On a frigid Denver day in November 2016, a homeless man was struggling to stay warm and survive the harsh winter weather. Jerry, a resident of the Denver area for 26 years, was a Marine Corps veteran who worked as an accountant and bookkeeper before a degenerative bone disease and the city's rent hikes forced him to live the past two years on the streets. He was huddling for warmth on the corner of 27th and Arapahoe when police came to take away his only tools for survival: a blanket and a tent. The police claimed they were confiscating Jerry's belongings as evidence he committed a crime. When did trying to survive become a crime?

Homelessness is a nationwide crisis, unfolding in communities across the country, including Denver. The most recent point-in-time count published by the Metro Denver Homeless Initiative - likely an undercount - records more than 5,000 people in the Denver Metro Area experiencing homelessness, defined as those who are living in emergency shelter or transitional housing, or living "unsheltered" on the street, in a car or tent, or under bridges. This number doesn't count the thousands more who sleep in motels, "doubled up" with friends or family due to economic insecurity, or in hospitals and jails.

As the number of people sleeping on sidewalks, resting on benches, and living in tents under bridges increases, some communities are raising concerns about public safety and sanitation. But making homelessness a crime does not make a community safer or healthier. Instead of creating additional barriers to survival, we should work to get these people off our streets by establishing a path to adequate, long-term housing.

In many cities, the cost of housing has risen dramatically, and wages have not kept up, leaving many just one health emergency, car repair, or missed paycheck away from losing their home. Those who do lose their homes have few options: in Denver, shelters in the area can support only 10 percent of the region's homeless, and 73 percent of homeless people surveyed by Denver Homeless Out Loud in 2013 were turned away from shelters due to lack of availability. As the homeless population becomes more visible, some city leaders are turning to the criminal justice system in a short-sighted effort to force people out of certain areas in Denver. People surviving on the streets are threatened with arrest and constant displacement, making it even more difficult to find stability. Jerry, who had to undergo the time-consuming and costly process of getting his tent and blanket back, was later tried and found guilty of violating Denver's anti-camping law and sentenced to community service. Others who have been arrested for the "crime" of surviving could find their future job or housing opportunities at risk, making it even more difficult to break the cycle of homelessness.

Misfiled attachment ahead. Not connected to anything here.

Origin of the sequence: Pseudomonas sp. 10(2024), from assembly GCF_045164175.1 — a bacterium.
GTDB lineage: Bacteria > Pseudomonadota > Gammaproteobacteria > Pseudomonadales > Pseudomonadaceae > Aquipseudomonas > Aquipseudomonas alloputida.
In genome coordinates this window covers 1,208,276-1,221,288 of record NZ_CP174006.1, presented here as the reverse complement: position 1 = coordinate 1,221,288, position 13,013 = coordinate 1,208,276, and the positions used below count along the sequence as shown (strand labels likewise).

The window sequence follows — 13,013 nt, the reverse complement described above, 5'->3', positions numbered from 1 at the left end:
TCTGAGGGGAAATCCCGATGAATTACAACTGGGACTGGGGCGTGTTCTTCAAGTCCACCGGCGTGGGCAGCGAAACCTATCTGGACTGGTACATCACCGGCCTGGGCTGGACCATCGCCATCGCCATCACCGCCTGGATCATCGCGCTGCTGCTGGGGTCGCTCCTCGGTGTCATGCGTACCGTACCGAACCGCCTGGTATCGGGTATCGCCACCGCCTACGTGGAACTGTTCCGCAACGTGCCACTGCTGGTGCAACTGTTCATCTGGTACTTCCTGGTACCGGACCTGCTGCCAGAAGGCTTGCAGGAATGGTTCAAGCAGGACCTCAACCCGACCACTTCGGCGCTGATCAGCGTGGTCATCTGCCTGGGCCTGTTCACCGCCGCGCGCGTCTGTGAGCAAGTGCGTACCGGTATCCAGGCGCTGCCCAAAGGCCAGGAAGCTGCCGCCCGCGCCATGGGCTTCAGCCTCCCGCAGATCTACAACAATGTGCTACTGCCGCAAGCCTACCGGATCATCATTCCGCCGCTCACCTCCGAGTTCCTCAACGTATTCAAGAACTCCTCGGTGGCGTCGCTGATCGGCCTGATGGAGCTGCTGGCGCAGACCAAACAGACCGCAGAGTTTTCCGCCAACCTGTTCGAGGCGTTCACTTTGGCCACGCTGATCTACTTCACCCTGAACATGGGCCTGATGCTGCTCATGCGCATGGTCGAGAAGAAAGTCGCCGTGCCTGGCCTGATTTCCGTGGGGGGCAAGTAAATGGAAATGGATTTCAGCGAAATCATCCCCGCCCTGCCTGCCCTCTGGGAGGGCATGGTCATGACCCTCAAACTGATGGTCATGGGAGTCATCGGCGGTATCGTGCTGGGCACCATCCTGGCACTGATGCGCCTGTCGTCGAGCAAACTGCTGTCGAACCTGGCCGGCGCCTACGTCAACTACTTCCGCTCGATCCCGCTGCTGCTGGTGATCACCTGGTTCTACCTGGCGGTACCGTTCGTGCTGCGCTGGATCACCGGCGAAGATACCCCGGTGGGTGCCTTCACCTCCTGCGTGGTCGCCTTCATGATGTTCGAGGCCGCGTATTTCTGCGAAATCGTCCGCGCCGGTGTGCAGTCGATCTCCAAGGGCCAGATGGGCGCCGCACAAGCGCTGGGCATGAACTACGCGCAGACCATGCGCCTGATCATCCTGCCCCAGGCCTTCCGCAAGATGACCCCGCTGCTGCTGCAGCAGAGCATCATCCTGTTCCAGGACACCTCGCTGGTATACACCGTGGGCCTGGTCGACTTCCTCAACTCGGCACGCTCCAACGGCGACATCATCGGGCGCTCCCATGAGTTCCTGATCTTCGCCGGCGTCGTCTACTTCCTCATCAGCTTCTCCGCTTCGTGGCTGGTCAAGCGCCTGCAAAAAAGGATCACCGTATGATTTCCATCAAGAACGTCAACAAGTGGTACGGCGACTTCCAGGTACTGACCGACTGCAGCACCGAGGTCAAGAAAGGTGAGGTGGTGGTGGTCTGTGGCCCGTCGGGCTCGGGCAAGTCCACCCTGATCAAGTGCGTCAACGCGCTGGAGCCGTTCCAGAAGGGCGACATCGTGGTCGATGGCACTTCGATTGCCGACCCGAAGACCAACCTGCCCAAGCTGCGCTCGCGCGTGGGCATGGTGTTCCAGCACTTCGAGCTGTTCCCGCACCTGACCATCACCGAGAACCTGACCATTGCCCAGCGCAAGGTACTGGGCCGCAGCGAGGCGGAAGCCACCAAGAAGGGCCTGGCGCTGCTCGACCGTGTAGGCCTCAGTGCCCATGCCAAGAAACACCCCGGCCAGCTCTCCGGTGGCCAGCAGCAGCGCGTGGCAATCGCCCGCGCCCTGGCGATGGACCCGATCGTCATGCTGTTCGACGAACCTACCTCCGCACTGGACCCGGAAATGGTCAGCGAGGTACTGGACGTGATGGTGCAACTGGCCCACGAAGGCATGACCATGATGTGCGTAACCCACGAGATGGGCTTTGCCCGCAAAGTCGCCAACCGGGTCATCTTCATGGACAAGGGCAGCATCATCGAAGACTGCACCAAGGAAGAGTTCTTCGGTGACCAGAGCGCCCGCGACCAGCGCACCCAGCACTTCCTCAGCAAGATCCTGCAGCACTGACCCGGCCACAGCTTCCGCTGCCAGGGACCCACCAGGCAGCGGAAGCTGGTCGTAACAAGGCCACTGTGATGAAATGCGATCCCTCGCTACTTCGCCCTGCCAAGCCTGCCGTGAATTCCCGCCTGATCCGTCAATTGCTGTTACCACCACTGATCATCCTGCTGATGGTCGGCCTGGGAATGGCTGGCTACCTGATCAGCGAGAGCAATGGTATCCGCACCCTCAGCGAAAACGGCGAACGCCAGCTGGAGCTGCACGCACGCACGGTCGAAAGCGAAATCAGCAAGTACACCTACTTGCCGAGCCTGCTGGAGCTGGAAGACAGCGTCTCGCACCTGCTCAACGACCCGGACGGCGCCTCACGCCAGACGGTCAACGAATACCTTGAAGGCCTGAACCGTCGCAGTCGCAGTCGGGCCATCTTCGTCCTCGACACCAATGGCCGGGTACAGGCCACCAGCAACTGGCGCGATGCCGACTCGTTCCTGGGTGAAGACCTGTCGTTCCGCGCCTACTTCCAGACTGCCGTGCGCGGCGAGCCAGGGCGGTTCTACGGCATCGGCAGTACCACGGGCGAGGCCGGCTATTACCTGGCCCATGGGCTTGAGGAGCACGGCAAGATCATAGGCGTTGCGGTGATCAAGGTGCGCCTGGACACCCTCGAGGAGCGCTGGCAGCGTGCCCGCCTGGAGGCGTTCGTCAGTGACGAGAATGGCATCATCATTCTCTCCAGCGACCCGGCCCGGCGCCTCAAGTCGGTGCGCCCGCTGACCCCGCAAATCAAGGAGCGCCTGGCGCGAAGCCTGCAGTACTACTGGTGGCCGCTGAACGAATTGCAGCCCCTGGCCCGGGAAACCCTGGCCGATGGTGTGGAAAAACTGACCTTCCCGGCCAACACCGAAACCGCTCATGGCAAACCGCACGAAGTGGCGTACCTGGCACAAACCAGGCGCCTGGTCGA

These damaging policies may be misguidedly attempting to comfort those of us who have homes and are disturbed by the reality in which many of our fellow community members find themselves. But the "out of sight, out of mind" policy of criminalizing homelessness only serves to undermine community safety. By enforcing "move along" policies and confiscating what little belongings homeless people have, law enforcement's time, money, and resources are wasted. Arrests typically take at least three hours - time that could be better spent preventing real crimes.

Instead of criminalizing people experiencing homelessness, let's redirect our efforts to increase the availability and affordability of housing and focusing law enforcement resources on the most serious crimes. We can encourage decriminalization with the passage of the Colorado Right to Rest Act and by repealing the existing destructive city laws that fail to address the root causes of homelessness. Our city and state have an opportunity to make a difference in ending homelessness through proven solutions - and to set an example for the nation. Let's not wait until next winter.


Carrie Roberts is a former detention officer and sheriff's deputy with the Colorado Department of Corrections. She is a speaker for the Law Enforcement Action Partnership (LEAP), a nonprofit group criminal justice professionals. Maria Foscarinis is the founder and executive director of the National Law Center on Homelessness & Poverty, a legal advocacy organization.

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